For the last several years, the CFPB has been preparing to make a federal rule that would apply to all of the efforts by debt collectors in America.  The main goals of the rule are to create a fair and honest debt collection process for consumers, while also making it easier for debt collectors to understand what the rules are. According to the CFPB, they plan on issuing a proposed rule to debt collection sometime this fall.

We at Gesund & Pailet look forward to the final debt collection rule from the CFPB.  It has been a long time coming. Debt collectors should be bound by a broad and clear set of rules when collecting consumer debts from individuals in this country.  All too often, our clients ask us what the different disclosures mean on debt collection letters.

Remember that, under the federal law called the Fair Debt Collection Practices Act (FDCPA), debt collectors are not allowed to make any misrepresentations in their dealings with you.

They are further prohibited from making any unfair attempts to collect debt or harassing you.  If you think that a debt collector may have violated this law, you may be entitled to damages of up to $1,000.  The law provides that a winning Plaintiff has their attorneys’ fees paid by the defendant, so we take every case on contingency. 

Companies Pay Millions in Illegal Autodialer Text Message Lawsuits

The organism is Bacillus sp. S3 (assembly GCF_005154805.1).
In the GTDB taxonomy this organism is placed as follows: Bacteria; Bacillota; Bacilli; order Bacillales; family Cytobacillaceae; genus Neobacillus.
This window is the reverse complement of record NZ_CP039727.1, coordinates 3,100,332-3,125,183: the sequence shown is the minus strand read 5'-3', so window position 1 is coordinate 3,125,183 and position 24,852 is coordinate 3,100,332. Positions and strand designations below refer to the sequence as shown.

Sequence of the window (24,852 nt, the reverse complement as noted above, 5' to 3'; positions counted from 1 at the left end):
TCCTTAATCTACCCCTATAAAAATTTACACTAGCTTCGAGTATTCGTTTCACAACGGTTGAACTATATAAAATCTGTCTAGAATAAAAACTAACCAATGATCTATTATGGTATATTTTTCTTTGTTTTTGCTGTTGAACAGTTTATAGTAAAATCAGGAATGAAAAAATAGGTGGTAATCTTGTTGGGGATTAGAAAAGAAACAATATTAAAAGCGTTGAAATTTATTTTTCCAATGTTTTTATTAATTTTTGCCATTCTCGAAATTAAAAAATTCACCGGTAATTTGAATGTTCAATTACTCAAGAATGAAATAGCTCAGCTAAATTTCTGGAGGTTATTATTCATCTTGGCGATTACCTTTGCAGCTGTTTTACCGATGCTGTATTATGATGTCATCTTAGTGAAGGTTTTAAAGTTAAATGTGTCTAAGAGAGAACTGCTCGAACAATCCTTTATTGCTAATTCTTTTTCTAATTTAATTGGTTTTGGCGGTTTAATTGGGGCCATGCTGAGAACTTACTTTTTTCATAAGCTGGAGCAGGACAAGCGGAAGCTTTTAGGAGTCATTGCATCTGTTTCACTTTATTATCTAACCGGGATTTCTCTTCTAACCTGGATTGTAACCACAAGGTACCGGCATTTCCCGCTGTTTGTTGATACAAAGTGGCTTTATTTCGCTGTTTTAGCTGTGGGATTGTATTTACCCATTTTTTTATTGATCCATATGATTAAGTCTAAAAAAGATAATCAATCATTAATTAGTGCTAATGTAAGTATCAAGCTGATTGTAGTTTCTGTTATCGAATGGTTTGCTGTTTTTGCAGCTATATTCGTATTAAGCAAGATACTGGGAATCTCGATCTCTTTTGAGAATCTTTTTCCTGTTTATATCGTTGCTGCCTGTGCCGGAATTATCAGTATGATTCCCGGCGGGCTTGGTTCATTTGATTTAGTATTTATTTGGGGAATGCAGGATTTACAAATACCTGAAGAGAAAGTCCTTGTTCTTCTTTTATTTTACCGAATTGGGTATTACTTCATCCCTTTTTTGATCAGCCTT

Did you know that companies are not allowed to use an autodialer to send text messages to your phone without your consent?

Federal law gives you the right to sue a company that is sending text messages to your phone without your consent.  Under this law, the Telephone Consumer Protection Act (TCPA), you are entitled to up to $1,500 per unwanted text message.

Some companies are spending millions of dollars to settle class action lawsuits for these kinds of violations.  Recently, a taxi cab company agreed to settle a class action for illegal text messages for a total of $5.3 million, plus over $1 million in attorneys’ fees.

Despite these huge settlements, some companies do not get the message that they are not allowed to send illegal text messages to your cell phone without your consent.  Sometimes, these companies buy lists of cell phone numbers from marketers to try to sell their goods and services to you, and assume that you will not know your rights.  Other times, the companies are just unaware of these consumer protection laws designed to protect you from inconvenience.

The same law also says that consumers can get up to $1,500 per unwanted call to their cell phone if the call was made with an autodialer.

How do you know the call was made with an autodialer?

  • Some common indications include receiving calls twice in a row, calls at the same time each day
  • A large number of calls, a “click” noise when you answer, or having the caller hang up when you answer

Bottom line, these companies do not count on you knowing your rights when they are violating the law.

We here at Gesund & Pailet have helped several consumers with bringing lawsuits under the TCPA, and we stand ready to help anyone else who is being bothered and harassed by these companies.